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Global Warming

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In March of 1992, Dr. Richard Sanford wrote an outspoken paper opposing the claims of the global warming hysteria of recent time. Sanford discusses how people accept global warming theories as scientific fact without questioning their validity. I can honestly say that I was one of these people who agreed with the media's interpretation of these theories. After reviewing the pro global warming material in the course text, Environmental Science, written by G. Tyler Miller, and reading several articles on the opposition of global warming, I find myself becoming not a hardcore skeptic, but someone that will no longer take information at face value without reviewing as many of the particulars as possible.

In his essay, Sanford does state relevant, indisputable facts about the greenhouse effect and the increase in greenhouse gases that have occurred over the last century. These are the only areas that Sanford is in agreement with the text. There is enough evidence showing that there is a definitive increase in CO2, one of the major contributors to greenhouse gases, since the industrial revolution began. Scientists have monitored increasing levels of CO2 from the top of Mauna Loa, Hawaii, since 1958 to present. This is the first time that CO2 data has been recorded for this length of time and should prove useful for future global warming analyses. This is where Sanford departs from the global warming, drum banging text material. If I were to read through the text without reviewing opposing views, I might have my cars for sale on e-bay while looking to purchase a rickshaw so my children could pull me to work.

Sanford provides an in-depth discussion on four major global warming claims. The first claim is that global warming due to increased CO2 levels has already begun. In order to analyze global warming, temperature data must be gathered to search for trends over a period of time. The collection of temperature data is relatively brand new compared to the periods of climate changes that are discussed in the global warming debate. Mankind has only been accurately measuring temperature for approximately one and a half centuries. Although millions of data points have been collected, there is little relevance of 150 years worth of data when speaking of periods of over 400,000 years. Even within the last one hundred years, the earth's temperature has fluctuated up and down without known cause. Temperatures have increased and decreased during extended periods when CO2 was increasing. Scientists have theories of why this happened but they are only theories. The temperature variation argument is Sanford's most compelling argument when he opposes claims that the warming process has already begun.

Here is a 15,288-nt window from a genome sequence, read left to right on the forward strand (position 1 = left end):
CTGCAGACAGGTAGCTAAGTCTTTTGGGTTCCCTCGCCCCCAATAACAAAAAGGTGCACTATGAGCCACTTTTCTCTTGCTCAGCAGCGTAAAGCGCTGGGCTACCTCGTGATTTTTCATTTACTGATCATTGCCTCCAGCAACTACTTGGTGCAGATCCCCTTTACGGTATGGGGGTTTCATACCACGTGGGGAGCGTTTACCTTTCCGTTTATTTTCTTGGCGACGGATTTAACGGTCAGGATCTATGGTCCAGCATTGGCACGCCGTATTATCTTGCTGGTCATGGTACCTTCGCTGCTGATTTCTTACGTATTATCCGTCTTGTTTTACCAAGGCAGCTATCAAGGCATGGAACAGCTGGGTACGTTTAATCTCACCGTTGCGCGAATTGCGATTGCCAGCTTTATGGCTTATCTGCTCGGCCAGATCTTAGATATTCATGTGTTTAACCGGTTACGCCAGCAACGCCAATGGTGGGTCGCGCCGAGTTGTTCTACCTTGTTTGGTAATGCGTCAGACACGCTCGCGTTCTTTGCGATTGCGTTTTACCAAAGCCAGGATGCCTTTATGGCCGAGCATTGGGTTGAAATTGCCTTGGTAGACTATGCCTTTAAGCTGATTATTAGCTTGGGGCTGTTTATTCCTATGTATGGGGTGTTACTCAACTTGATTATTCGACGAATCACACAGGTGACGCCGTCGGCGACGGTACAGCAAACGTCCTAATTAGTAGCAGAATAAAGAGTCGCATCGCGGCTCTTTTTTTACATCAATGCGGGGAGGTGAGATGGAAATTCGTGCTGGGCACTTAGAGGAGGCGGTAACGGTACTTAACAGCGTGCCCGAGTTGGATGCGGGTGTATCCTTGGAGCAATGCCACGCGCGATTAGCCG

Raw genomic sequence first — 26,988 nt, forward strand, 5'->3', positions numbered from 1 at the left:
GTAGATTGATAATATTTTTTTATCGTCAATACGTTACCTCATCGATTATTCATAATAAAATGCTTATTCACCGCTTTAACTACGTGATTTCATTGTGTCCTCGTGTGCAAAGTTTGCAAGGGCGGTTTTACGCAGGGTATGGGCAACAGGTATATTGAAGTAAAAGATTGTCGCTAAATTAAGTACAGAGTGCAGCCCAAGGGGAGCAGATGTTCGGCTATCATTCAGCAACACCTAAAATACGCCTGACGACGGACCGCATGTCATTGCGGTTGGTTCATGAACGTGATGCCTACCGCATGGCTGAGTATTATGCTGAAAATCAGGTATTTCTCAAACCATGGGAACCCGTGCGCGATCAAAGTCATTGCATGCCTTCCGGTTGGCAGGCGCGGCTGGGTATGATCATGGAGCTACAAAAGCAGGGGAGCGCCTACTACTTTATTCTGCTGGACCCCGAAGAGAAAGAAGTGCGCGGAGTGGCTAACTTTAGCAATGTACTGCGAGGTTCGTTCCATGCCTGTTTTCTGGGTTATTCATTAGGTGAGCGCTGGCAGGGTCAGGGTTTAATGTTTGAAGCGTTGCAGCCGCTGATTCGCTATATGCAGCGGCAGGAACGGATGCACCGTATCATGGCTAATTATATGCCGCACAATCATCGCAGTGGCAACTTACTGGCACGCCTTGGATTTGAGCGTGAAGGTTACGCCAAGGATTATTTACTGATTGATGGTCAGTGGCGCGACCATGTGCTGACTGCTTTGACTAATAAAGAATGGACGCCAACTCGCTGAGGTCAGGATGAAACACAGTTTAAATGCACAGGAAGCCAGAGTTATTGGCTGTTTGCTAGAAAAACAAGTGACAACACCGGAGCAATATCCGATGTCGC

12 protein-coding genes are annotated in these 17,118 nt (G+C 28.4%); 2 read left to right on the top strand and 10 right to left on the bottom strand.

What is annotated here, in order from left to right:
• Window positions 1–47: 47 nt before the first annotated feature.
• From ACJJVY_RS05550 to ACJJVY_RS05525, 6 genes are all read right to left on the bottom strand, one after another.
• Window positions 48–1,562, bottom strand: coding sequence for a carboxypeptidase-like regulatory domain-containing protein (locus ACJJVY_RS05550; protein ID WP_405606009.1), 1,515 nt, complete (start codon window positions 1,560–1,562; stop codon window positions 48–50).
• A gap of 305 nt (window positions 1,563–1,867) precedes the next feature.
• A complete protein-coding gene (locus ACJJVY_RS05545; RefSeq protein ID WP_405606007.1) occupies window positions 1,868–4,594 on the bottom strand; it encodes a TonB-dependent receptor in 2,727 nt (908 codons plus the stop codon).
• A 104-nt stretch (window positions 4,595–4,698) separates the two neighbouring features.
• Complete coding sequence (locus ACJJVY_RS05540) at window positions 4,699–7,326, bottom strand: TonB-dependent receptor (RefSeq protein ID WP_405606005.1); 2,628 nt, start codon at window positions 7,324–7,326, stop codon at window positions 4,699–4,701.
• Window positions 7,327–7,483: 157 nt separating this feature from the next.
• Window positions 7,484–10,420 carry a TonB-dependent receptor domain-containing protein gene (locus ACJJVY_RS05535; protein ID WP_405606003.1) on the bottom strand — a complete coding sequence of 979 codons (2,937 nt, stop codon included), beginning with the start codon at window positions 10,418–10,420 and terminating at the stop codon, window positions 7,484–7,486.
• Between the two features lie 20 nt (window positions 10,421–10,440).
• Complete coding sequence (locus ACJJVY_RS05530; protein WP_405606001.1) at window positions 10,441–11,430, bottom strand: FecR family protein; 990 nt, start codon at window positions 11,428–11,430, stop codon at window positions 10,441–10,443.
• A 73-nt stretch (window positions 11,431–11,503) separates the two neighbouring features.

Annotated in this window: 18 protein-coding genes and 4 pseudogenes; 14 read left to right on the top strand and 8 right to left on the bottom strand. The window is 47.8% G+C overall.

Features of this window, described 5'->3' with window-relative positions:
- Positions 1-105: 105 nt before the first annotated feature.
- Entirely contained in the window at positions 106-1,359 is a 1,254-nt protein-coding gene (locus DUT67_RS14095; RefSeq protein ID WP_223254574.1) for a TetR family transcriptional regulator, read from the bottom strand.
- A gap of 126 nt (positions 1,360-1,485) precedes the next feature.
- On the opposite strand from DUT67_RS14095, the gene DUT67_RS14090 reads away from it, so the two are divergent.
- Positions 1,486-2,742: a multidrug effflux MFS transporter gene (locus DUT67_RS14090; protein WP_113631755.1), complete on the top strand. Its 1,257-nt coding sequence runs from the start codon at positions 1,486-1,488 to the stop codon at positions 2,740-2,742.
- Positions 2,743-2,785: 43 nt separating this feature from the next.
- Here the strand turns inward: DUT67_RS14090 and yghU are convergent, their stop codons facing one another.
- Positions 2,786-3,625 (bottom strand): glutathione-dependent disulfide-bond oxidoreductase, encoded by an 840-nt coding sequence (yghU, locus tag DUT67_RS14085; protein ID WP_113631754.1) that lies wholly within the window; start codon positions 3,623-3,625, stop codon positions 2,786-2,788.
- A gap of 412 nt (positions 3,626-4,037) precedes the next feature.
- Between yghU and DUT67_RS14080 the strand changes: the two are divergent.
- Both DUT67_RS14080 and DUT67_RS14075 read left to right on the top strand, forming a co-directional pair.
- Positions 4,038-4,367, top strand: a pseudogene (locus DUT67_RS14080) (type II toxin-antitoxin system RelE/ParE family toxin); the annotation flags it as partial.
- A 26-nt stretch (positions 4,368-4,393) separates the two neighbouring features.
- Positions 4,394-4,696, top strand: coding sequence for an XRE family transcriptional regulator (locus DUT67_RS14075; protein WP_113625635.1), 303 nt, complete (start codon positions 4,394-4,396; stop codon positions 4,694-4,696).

Sanford delves into areas that are probably less known than global warming itself. He talks about two other natural factors that could be cause for temperature fluctuations: changes in solar radiation and heat from the earth's interior. In the solar radiation discussion, he briefly discusses how two scientists used a new method to calculate how the sun's radiation can be directly related to sunspot activity. A global warming advocate can have a great time tearing this view apart but just like the views of global warming, it should be objectively discussed within the scientific community. His also confidently discusses a process in which the earth's temperature is increasing from the inside out. The claim is that heat escapes during eruptions of the ocean floors. Another theory very hard to prove but why should this not be discussed when talking about global warming.

The second global warming claim that Sanford discusses is that temperatures will rise between three and nine degrees Fahrenheit over the next century. Environmentalists base this claim on processed data from computer-based models that are crunching temperature and CO2 data to arrive at a predicted temperature of the future. Sanford's opposition to this claim is compelling. The idea of taking only one factor such as CO2 and putting it into a climate-predicting model without using other known factors is quite illogical. As Sanford states, this does not represent dynamics of the real world. Using an analogy, one can say that water is what causes a plant to grow without taking into consideration other factors such as sunlight, soil nutrients and CO2. These other factors are critical to a plant's growth and cannot be ignored.

The third global warming claim that Sanford discusses is that CO2 increases are causing glaciers to melt and sea levels to rise. He points out that glaciers are constantly melting, regardless of CO2 levels, and at the same time, new glaciers are growing. An environmentalist may tend to run with the claim that glaciers are melting without looking at the big picture of the continuous balance in nature. He also points out that sea levels have been naturally rising since the last ice age. A theory not discussed in the essay is that if the earth's temperature does increase, so too will the evaporation rate of earth's water, ultimately leading to the buildup of ice sheets in the polar regions. This is a theory worthy of discussion in the environmental forum just as much as the global warming theory but global warming alarmists do not typically discuss theories negating their focus.

The fourth global warming claim discussed is that major crop disasters will occur if CO2 emissions are not curbed. Sanford points out that there is evidence showing that an increase in CO2 will result in an increase in plant growth throughout



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